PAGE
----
Thursday, July 07, 2011

Jóhann Jóhannsson - The Miners' Hymns

 Jóhann Jóhannsson - The Miners' Hymns

 Jóhann Jóhannsson - The Miners' Hymns (FatCat Records, 2011)

Tonight's show features Jóhann Jóhannsson's They Being Dead Yet Speaketh taken from his latest FatCat release The Miners' Hymns. The album is the soundtrack to Bill Morrison's film of the same name. 

The Miners' Hymns is an elegy, in film and music, to the coal mining history of north east England, Morrison has collaged archive film footage to celebrate the labour, endurance, vibrant community and rich culture that characterised the lives of those who worked underground. The music of The Miners’ Hymns is predominantly brass-based material evoking traditional colliery brass bands. The soundtack was performed live last year at a screening of the film in Durham Cathedral during the city's International Festival.  

 The Miners' Hymnes directed by Bill Morrison (BFI, 2011)

According to FatCat Records: "The Miners’ Hymns’ project was initially commissioned for Durham County Council’s 'Brass: Durham International Festival', which incorporated the Durham Miners' Gala into a programme celebrating the culture of mining and the strong regional tradition of brass bands. Once the biggest trade union festival in Europe, attracting up to a quarter of a million people, the annual Gala continues despite the fact that coal is no longer mined in a county that was built on it."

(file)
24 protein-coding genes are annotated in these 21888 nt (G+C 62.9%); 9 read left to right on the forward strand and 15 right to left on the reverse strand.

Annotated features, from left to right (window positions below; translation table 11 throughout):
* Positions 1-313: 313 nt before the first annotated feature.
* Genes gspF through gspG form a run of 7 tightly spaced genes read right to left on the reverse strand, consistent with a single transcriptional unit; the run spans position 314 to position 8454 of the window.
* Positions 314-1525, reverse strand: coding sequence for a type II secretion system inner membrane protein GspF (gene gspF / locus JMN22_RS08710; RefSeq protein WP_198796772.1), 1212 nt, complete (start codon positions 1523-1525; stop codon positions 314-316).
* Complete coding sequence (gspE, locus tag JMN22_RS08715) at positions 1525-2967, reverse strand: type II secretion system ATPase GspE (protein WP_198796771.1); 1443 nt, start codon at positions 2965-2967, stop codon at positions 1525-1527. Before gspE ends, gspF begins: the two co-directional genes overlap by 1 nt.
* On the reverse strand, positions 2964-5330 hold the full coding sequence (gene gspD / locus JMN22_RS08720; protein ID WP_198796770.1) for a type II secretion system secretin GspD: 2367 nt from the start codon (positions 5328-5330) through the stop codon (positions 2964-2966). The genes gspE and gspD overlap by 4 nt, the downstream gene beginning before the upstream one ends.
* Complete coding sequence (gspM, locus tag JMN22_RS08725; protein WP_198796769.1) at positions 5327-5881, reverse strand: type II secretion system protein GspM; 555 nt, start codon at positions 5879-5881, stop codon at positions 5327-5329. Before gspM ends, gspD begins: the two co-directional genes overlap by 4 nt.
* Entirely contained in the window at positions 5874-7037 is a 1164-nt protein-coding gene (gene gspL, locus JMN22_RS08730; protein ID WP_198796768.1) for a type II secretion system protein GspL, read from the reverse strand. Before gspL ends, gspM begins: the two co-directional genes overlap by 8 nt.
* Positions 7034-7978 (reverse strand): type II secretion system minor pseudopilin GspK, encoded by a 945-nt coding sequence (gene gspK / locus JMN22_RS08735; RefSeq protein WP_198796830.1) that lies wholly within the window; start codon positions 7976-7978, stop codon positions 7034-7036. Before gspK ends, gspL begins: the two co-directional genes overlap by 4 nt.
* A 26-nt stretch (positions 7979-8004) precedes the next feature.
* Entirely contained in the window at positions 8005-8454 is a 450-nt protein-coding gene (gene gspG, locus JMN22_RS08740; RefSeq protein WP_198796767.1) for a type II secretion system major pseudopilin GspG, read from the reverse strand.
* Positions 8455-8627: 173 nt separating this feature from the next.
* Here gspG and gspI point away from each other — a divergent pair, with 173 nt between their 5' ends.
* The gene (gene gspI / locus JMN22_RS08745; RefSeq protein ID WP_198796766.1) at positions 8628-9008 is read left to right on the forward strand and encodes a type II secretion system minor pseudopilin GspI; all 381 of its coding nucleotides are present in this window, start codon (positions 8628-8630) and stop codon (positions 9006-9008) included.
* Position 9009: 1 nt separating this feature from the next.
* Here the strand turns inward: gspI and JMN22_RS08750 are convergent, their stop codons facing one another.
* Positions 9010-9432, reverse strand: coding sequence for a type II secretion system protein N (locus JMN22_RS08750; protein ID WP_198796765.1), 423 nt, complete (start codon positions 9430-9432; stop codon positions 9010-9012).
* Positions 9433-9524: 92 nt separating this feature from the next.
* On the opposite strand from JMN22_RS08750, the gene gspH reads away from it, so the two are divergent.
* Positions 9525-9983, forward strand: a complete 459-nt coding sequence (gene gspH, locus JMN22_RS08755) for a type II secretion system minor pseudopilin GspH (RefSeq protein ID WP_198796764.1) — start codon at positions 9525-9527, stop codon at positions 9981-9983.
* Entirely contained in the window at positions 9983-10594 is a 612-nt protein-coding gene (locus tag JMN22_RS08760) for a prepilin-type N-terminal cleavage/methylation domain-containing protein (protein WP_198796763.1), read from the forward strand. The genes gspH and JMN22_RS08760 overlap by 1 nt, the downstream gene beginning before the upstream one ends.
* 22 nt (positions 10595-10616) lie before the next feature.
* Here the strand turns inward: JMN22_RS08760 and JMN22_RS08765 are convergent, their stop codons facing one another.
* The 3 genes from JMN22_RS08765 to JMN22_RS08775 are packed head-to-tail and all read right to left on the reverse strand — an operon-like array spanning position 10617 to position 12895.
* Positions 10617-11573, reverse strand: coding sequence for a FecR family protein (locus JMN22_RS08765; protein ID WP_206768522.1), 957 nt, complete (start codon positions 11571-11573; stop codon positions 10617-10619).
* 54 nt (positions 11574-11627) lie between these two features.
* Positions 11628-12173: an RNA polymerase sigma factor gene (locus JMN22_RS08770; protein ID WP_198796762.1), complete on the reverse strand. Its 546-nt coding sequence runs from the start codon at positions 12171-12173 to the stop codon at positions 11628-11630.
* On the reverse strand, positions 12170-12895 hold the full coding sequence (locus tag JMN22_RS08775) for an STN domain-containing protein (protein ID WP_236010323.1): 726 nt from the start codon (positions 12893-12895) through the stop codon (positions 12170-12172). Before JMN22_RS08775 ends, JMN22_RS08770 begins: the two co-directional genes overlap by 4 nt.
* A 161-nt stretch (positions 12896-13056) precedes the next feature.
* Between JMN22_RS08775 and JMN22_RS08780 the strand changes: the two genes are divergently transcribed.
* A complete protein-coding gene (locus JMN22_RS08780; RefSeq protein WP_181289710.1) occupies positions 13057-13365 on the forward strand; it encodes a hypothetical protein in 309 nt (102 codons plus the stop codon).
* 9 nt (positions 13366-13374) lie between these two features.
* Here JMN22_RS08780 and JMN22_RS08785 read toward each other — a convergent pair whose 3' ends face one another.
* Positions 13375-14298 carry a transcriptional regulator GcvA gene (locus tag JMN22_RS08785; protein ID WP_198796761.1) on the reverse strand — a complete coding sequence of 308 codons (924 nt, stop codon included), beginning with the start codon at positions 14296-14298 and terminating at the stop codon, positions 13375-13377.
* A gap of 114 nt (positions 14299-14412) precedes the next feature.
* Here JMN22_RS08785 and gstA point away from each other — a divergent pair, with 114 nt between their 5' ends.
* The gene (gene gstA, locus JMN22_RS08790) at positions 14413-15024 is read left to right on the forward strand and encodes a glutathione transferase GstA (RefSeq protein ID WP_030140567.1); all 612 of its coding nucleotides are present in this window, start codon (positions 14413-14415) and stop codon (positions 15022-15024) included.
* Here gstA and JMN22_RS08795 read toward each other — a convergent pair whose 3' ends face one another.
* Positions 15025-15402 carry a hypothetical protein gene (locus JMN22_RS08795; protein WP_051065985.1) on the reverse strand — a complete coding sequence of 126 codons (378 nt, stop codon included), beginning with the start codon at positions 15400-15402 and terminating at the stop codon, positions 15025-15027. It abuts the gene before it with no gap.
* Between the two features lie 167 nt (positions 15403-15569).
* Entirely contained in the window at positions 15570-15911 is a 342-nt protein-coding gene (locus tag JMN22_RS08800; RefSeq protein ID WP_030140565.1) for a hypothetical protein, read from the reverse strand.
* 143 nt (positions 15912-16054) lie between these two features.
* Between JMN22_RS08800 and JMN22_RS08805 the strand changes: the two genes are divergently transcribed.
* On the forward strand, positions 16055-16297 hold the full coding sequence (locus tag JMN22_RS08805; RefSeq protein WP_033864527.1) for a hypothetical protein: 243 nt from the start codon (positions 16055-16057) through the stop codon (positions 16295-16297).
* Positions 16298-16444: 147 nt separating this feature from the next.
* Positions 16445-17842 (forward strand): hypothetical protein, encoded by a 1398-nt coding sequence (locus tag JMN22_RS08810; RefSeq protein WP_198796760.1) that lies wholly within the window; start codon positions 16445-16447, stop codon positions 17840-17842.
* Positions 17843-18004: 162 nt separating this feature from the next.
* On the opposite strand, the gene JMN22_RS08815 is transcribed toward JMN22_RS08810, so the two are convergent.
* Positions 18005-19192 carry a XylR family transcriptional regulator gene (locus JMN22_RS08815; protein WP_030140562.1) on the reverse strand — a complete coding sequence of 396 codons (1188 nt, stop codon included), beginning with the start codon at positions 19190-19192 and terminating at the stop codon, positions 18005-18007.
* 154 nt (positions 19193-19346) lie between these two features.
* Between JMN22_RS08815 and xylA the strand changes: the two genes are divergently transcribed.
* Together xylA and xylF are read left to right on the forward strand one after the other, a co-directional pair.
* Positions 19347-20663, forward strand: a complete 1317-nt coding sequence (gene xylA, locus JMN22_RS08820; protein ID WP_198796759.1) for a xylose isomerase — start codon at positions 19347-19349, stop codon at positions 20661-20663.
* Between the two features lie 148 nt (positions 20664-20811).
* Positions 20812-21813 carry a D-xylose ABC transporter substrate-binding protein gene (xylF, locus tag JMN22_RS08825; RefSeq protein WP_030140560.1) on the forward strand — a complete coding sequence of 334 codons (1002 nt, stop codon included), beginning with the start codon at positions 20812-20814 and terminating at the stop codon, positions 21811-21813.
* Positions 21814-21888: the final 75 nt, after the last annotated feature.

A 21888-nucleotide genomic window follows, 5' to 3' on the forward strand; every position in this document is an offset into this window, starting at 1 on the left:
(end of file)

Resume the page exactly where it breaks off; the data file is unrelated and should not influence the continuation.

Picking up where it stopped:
"Created from BFI, BBC and other archive footage and produced by the British arts organisation, Forma, Morrison’s ‘The Miners Hymns’ film celebrates social, cultural, and political aspects of the extinct industry, and the strong regional tradition of colliery brass bands. Focusing on the Durham coalfield in the North East of the UK, the film is structured around a series of activities including touching on the terrible hardship of pit work, the role of Trade Unions in organising and fighting for workers' rights, and the pitched battles with police during the 1984 strike as Thatcher's government sounded the death knell for the industry. Whilst almost entirely composed of black and white archive footage, the film also includes two contemporary sequences shot in colour from a helicopter hovering over the sites of former collieries."